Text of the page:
Kele Sewell: 'I Should Be Dead'
By Ken Hulme
The 700 Club
Kele Sewell never intended for alcohol to define him or push him to the brink of suicide. But it did. With genetics conspiring against him, he turned into an alcoholic just like his father before him. It all started while he was still very young.
“I was surrounded by alcohol," he tells The 700 Club. "The refrigerator was full of beer, many times. I remember as a toddler going to the refrigerator, reaching up, taking a beer down and taking it to my dad. He would leave it open and I would take sips out of it myself. I remember drinking a full beer at 6 or 7 years old.”
Kele had few friends growing up. That had a lot to do with not being able to bring friends home and a childhood filled with his dad’s broken promises.
“I loved him very much. He was a kind man, but as a child I learned that I couldn’t count on him because he had a problem. And I said that would never be me.
“Looking back, I had a void in my life. I had a hole inside me. There was something missing. I didn’t know what it was. But, I was always pursuing that something to put inside there.
By the time he become a teenager, Kele was filling that void with football, friends, and beer. Any promises he had made to himself about not becoming an alcoholic were quickly fading.
“When they would drink one beer, I would drink two, and I very naturally fit right into that role. I was a partier.”
At age 17, Kele was introduced to prescription pain pills after an operation. When they ran out, he found other sources.
“I got to the point where I became addicted. I went from taking things to feel better to taking things because I had to.”
Kele had always done well in school, which made it easy to mask his drug and alcohol addictions. He even managed to graduate from medical school without anyone knowing he had a problem. But Kele knew.
“I just didn’t want to live like I was. I was so ashamed. The shame and the guilt were like carrying around 10,000 pounds on my shoulders. And I was so ashamed that I had become like my dad.”
Kele did become a doctor. He married, had a daughter and later divorced. As each year passed, he became more hopeless and convinced he would never change. Eventually he decided on suicide.
“I thought the world would be better off without me and certainly my family would be better off without me. My daughter would get a million dollars and she would be in great shape, I thought. That was my mindset. So I went in the closet and put a gun in my mouth 'cause I was gonna shoot myself and my daughter walked in and I put the gun away.”
Kele finally decided he needed professional help and went to an outpatient alcohol treatment center. There, he found a Bible.
“I just picked it up and opened it. I didn’t know what I was reading. I couldn’t read it. I was hurting so bad. I got in my car and I drove around. I didn’t know what I was gonna do. I’ve never been so lost in my life.”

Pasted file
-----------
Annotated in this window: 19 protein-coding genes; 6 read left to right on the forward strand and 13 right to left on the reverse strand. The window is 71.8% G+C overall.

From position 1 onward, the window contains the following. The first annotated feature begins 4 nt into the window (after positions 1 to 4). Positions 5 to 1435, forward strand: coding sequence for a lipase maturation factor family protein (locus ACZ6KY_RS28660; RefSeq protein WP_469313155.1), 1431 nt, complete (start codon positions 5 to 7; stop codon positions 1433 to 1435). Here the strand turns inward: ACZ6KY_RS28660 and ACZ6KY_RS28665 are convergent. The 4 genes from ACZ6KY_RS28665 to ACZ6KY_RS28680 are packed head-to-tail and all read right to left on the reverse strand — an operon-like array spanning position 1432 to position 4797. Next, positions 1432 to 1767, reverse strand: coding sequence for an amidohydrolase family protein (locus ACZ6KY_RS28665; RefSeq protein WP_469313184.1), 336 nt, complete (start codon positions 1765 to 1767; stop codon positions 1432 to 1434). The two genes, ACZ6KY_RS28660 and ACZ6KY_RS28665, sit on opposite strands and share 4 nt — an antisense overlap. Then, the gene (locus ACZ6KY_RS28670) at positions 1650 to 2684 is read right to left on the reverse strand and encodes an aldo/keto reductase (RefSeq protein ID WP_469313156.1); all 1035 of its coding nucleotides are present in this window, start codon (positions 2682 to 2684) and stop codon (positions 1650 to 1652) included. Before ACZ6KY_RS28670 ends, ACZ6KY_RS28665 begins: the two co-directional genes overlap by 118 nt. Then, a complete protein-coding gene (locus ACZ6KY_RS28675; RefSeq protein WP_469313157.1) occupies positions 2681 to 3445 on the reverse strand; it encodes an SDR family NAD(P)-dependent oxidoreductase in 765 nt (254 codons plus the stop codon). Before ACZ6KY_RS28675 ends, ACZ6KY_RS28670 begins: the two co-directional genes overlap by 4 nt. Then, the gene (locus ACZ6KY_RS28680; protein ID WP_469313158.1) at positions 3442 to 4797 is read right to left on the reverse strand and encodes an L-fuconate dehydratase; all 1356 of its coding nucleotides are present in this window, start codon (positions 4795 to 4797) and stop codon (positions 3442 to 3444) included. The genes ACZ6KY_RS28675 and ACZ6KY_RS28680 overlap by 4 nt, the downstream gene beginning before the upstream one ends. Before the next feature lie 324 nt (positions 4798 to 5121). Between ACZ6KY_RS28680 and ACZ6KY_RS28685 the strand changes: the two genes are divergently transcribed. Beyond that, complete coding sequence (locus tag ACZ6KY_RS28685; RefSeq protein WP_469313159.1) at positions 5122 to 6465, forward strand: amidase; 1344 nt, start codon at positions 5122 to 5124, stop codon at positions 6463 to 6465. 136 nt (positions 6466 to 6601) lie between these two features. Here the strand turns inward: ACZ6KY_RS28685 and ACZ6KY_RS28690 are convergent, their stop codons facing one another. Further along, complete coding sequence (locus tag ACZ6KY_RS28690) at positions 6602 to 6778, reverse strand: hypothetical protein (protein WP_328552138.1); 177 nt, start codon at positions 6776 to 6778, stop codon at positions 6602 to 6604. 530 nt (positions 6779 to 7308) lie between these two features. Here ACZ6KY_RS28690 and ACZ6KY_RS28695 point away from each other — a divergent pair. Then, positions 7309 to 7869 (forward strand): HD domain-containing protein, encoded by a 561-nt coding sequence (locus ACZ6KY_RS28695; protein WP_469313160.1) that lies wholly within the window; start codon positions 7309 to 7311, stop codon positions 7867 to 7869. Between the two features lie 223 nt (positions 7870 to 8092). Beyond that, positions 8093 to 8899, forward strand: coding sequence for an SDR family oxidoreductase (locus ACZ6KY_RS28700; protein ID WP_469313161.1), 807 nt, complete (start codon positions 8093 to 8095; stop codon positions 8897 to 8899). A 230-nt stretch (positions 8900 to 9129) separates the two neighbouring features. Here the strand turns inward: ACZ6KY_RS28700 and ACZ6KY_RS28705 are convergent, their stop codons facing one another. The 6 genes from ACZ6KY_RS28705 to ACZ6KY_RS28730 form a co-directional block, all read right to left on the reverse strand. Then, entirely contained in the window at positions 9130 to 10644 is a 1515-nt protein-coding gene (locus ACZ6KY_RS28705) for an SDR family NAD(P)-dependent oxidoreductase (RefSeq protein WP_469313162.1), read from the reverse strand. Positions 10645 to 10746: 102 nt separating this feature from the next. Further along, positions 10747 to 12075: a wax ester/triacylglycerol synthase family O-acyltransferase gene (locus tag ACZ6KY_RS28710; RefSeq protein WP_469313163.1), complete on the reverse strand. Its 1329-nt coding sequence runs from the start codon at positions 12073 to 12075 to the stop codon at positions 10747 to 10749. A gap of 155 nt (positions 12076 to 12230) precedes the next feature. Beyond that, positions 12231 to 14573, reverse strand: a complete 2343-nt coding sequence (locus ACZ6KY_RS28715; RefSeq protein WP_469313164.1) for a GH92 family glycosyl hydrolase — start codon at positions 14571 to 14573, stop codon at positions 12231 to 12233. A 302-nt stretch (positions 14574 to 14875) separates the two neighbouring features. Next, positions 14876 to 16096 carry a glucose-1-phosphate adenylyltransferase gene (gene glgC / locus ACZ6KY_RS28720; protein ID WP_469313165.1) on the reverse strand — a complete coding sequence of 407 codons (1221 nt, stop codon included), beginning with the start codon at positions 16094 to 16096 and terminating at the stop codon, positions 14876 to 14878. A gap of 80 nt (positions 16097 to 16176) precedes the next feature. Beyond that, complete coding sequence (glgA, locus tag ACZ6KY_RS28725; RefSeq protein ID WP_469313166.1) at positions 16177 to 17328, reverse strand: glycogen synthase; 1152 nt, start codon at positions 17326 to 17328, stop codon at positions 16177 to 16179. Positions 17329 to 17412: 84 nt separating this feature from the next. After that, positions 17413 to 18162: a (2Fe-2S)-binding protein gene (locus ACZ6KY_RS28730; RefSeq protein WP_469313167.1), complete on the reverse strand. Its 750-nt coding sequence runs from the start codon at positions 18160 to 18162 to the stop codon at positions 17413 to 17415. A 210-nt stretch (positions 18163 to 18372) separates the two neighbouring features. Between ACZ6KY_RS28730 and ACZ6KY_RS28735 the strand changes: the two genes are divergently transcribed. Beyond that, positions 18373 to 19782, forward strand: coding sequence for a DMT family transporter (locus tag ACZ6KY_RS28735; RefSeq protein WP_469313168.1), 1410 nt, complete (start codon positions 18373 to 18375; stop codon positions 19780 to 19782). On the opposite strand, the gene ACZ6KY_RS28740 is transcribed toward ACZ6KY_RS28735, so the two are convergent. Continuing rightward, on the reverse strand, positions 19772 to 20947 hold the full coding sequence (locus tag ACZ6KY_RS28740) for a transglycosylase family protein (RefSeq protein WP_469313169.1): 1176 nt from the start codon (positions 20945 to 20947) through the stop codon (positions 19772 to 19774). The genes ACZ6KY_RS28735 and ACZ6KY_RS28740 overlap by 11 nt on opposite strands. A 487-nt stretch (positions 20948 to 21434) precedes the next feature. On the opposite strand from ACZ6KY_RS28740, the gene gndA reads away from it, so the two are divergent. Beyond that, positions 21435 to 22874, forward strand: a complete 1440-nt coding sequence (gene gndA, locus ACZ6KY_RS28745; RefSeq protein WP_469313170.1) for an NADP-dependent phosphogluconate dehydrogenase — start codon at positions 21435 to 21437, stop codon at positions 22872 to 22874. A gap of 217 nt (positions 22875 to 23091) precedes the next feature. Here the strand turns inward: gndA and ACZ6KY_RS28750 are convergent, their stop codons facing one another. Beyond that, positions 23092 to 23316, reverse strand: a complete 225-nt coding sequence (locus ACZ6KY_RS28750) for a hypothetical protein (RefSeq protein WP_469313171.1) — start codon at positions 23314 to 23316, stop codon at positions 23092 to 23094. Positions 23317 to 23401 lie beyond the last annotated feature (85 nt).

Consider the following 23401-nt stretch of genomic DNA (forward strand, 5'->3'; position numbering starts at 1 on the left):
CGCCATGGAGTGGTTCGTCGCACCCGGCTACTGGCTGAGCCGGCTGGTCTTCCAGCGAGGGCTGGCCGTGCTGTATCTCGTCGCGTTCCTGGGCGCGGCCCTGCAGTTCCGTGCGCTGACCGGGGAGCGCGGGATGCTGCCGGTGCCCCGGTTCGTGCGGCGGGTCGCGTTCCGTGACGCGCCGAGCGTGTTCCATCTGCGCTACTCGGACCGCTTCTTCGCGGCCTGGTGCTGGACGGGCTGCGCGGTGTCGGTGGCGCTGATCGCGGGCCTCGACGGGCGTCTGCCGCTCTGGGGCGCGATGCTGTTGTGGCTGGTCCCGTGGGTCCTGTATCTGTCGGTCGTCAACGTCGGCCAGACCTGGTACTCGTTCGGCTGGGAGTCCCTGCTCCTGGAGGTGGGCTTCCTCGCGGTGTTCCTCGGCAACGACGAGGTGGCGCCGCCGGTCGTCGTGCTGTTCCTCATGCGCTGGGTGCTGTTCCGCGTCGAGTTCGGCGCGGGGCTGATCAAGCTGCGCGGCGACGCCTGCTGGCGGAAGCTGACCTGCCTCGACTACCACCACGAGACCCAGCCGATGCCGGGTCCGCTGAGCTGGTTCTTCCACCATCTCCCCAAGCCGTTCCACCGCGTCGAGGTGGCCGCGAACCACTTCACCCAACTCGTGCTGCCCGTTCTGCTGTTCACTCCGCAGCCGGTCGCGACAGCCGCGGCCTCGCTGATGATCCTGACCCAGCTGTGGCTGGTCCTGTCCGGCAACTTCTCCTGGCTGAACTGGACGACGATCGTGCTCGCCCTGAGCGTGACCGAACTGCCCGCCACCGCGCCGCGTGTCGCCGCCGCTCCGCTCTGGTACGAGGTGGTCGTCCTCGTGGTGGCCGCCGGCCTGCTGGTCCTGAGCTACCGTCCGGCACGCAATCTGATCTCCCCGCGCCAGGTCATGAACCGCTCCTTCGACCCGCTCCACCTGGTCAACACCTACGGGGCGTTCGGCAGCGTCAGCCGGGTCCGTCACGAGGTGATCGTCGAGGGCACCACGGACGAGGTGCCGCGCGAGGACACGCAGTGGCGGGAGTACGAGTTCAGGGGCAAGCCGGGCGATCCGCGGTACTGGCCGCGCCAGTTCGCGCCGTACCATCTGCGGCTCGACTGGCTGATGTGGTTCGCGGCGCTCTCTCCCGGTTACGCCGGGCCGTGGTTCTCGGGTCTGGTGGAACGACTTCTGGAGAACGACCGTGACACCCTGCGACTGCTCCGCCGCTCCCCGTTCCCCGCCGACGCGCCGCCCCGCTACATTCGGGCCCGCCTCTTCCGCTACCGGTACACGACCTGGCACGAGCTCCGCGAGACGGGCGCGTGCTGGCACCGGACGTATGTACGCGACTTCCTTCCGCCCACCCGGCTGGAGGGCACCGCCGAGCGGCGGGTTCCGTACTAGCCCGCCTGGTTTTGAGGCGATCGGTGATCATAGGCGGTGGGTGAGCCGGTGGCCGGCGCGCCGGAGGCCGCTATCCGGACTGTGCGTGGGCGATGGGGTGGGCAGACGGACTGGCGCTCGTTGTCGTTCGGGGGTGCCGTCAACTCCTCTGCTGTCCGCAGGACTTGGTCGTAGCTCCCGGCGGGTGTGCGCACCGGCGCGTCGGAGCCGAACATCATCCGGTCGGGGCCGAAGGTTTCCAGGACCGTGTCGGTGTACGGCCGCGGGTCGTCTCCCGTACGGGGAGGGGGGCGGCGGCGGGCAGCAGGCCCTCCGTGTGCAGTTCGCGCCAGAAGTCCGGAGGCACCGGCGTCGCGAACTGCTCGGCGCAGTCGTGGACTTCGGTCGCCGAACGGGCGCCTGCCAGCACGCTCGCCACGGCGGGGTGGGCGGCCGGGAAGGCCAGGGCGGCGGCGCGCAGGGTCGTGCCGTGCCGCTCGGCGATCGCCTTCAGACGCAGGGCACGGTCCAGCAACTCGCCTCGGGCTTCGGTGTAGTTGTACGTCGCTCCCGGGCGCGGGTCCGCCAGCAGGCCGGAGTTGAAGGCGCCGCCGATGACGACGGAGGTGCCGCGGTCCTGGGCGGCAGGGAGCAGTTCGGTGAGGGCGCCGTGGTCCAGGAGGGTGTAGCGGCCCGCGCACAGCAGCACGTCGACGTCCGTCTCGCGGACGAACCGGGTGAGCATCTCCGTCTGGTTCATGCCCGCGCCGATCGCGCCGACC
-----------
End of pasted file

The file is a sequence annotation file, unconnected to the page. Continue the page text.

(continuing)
“I screamed in my car, ‘God help me! God help me!’ as loud as I could scream. And something happened.”
A few days later, Kele turned on the TV and began to watch a Christian program.
“It was called The 700 Club. I’d never watched the show or paid any attention to it. Gordon [Robertson] said, ‘If you were to die today, where are you going to spend eternity?’ I couldn’t answer that question. I had no idea. He said, ‘If you don’t know, pray with me.’”
Kele prayed to receive Jesus as his Savior that day. Over the next few weeks, as he continued to watch The 700 Club, the truth of God’s forgiveness began to sink in.
“It gave me a tremendous sense of peace. I hear this and I know some people may not believe it. But I promise, I went outside and looked and the sky was blue and the grass was green, and it hadn’t been that way for a long time.
It’s now been almost a decade since Kele prayed to become a Christian.
“God set me free from the bondage and the slavery of addiction. I fully believe that I was demon possessed. I was doing things I didn’t want to do. And that’s gone. I’m free of that.”
Kele’s relationship with his dad has been restored too. They enjoy working together on projects and simply doing what fathers and sons are meant to do.
“My dad called me one day and said, ‘Do you read the Bible?” I said, ‘I do.’ I had to sit down. He said, ‘I found a guy on television who reads the Bible, and I listen to him.’ I said,’ Well, what do you hear?’ And he said, ‘I’m sorry.’ And from that day forward, that was about sven years ago, he’s been my best friend.”
Today Kele is involved in a successful medical practice and has even authored several books. But he says all of that means nothing without the faith that has made him into a whole person.
"I found what I was looking for. I found God. I was substituting football, money, alcohol, drugs for God. I found it. I should be dead. I should be dead. There is no reason for me to be on this earth other than the absolute, unwavering kindness of Jesus Christ."
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